We’ve seen a fair amount of sound and fury regarding the subway / LRT debate. We’ve seen a public servant fired for nothing but spite. We’ve seen public meetings where the facts and evidence have been presented, and we’ve seen public meetings whipped up to lynch-mob levels of anger. We’ve seen lobbying, misinformation, astroturfing and truly mind-boggling levels of bullshit. We’ve listened as the mayor and his brother have taken to the airwaves to push their version of things unchecked by any opposing viewpoints.
But this isn’t just about subways versus LRT, and it’s not about downtowners versus suburban residents. It’s not about pampered elitists versus second-class citizens. What it comes down to, in essence, is: do you trust Team Ford to get things right on anything, never mind the most important and expensive file in the entire municipal-governance arena? This is going to have financial and infrastructural implications that reverberate for decades. As John Lorinc put it last November, this could be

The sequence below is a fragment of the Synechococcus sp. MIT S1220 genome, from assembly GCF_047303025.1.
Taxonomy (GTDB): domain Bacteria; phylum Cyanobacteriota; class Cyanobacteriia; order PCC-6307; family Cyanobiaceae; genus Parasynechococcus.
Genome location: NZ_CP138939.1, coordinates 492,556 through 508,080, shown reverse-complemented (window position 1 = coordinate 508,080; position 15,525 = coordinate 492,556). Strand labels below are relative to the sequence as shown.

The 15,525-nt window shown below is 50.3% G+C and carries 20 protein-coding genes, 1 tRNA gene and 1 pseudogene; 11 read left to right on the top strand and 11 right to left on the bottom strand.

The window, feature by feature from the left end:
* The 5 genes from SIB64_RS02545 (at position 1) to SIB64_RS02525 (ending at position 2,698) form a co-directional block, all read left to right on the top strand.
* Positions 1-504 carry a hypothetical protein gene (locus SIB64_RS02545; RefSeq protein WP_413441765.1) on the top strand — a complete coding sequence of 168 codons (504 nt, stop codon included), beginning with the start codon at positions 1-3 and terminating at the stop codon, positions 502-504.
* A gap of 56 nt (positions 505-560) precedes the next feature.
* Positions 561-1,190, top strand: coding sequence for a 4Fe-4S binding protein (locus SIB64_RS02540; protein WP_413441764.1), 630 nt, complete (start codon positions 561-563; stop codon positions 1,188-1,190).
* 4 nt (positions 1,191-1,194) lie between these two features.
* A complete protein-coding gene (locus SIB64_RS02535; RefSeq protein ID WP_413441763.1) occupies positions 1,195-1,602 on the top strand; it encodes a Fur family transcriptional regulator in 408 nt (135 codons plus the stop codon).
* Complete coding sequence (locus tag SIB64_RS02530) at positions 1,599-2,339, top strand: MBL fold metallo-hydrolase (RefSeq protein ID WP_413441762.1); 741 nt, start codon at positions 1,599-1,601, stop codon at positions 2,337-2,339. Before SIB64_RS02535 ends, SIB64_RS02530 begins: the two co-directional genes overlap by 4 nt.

We’ve seen the reports. We’ve heard the evidence. We’ve talked about the recommendations. I’m not going to go through them all here. The state of the debate is neatly summed up, though, by one of the panelists appointed to report on transit options for Sheppard East. Not surprisingly, the panel favours LRT over subways for a variety of reasons: ridership, population growth, density, employment projections, and so on. You know, the kind of things I like to refer to on Twitter as #FactyEvidencyTransitStuff.
And what’s Rob Ford’s reaction? He calls the report “hogwash” and says the panelists are “biased.” I’m sorry, I need to shake my head for a minute. And then borrow a comparison from his brother: how is it that we trust this guy with anything more complicated than a kids’ lemonade stand?
As the University of Toronto’s Eric Miller told the Globe:
It’s not exactly a revelation that some of the subway fetishists have a somewhat, um, elastic relationship to the truth. My favourite example is the continued flogging of the “St. Clair Disaster” meme. Much as I hate to reduce things to sound bites and lapel-button slogans, perhaps it’s time to coin a counter-meme: let’s avoid the Team Ford Disaster.
I guess the more fundamental question here is, how do you reach people for whom facts, evidence and logic aren’t part of the discussion? I don’t have an answer for that. Over to you, intertoobz.
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